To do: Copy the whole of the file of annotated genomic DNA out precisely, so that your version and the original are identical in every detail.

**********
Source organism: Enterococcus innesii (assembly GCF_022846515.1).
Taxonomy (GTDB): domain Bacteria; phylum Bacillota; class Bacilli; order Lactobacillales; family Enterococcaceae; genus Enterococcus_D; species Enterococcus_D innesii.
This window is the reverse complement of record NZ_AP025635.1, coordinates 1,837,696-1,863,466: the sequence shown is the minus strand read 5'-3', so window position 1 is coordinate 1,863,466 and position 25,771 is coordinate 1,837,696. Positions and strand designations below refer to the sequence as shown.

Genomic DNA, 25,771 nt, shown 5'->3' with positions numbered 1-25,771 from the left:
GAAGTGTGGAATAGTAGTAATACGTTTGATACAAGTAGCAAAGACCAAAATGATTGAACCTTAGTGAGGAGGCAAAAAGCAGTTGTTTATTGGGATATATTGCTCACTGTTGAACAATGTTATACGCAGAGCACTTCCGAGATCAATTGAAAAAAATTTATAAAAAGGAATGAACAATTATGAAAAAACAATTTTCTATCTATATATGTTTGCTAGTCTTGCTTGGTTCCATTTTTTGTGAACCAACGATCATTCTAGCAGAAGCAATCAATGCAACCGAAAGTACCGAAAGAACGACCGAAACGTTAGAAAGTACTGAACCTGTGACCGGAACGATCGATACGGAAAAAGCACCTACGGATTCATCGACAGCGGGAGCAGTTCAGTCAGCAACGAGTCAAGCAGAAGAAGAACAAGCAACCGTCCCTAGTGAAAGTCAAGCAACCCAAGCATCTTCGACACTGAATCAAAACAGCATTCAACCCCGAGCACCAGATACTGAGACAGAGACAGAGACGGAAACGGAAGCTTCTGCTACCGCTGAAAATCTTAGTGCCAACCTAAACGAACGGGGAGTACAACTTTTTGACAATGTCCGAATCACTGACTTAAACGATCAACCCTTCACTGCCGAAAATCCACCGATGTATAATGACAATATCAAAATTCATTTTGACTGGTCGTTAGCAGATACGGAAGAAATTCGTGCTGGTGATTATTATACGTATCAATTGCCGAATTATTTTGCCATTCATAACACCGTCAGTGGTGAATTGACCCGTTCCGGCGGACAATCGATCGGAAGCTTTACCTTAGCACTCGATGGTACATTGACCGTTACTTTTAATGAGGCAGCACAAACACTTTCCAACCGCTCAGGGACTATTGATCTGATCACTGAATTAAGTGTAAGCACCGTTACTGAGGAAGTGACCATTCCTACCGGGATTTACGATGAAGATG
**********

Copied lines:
Source organism: Enterococcus innesii (assembly GCF_022846515.1).
Taxonomy (GTDB): domain Bacteria; phylum Bacillota; class Bacilli; order Lactobacillales; family Enterococcaceae; genus Enterococcus_D; species Enterococcus_D innesii.
This window is the reverse complement of record NZ_AP025635.1, coordinates 1,837,696-1,863,466: the sequence shown is the minus strand read 5'-3', so window position 1 is coordinate 1,863,466 and position 25,771 is coordinate 1,837,696. Positions and strand designations below refer to the sequence as shown.

Genomic DNA, 25,771 nt, shown 5'->3' with positions numbered 1-25,771 from the left:
GAAGTGTGGAATAGTAGTAATACGTTTGATACAAGTAGCAAAGACCAAAATGATTGAACCTTAGTGAGGAGGCAAAAAGCAGTTGTTTATTGGGATATATTGCTCACTGTTGAACAATGTTATACGCAGAGCACTTCCGAGATCAATTGAAAAAAATTTATAAAAAGGAATGAACAATTATGAAAAAACAATTTTCTATCTATATATGTTTGCTAGTCTTGCTTGGTTCCATTTTTTGTGAACCAACGATCATTCTAGCAGAAGCAATCAATGCAACCGAAAGTACCGAAAGAACGACCGAAACGTTAGAAAGTACTGAACCTGTGACCGGAACGATCGATACGGAAAAAGCACCTACGGATTCATCGACAGCGGGAGCAGTTCAGTCAGCAACGAGTCAAGCAGAAGAAGAACAAGCAACCGTCCCTAGTGAAAGTCAAGCAACCCAAGCATCTTCGACACTGAATCAAAACAGCATTCAACCCCGAGCACCAGATACTGAGACAGAGACAGAGACGGAAACGGAAGCTTCTGCTACCGCTGAAAATCTTAGTGCCAACCTAAACGAACGGGGAGTACAACTTTTTGACAATGTCCGAATCACTGACTTAAACGATCAACCCTTCACTGCCGAAAATCCACCGATGTATAATGACAATATCAAAATTCATTTTGACTGGTCGTTAGCAGATACGGAAGAAATTCGTGCTGGTGATTATTATACGTATCAATTGCCGAATTATTTTGCCATTCATAACACCGTCAGTGGTGAATTGACCCGTTCCGGCGGACAATCGATCGGAAGCTTTACCTTAGCACTCGATGGTACATTGACCGTTACTTTTAATGAGGCAGCACAAACACTTTCCAACCGCTCAGGGACTATTGATCTGATCACTGAATTAAGTGTAAGCACCGTTACTGAGGAAGTGACCATTCCTACCGGGATTTACGATGAAGATG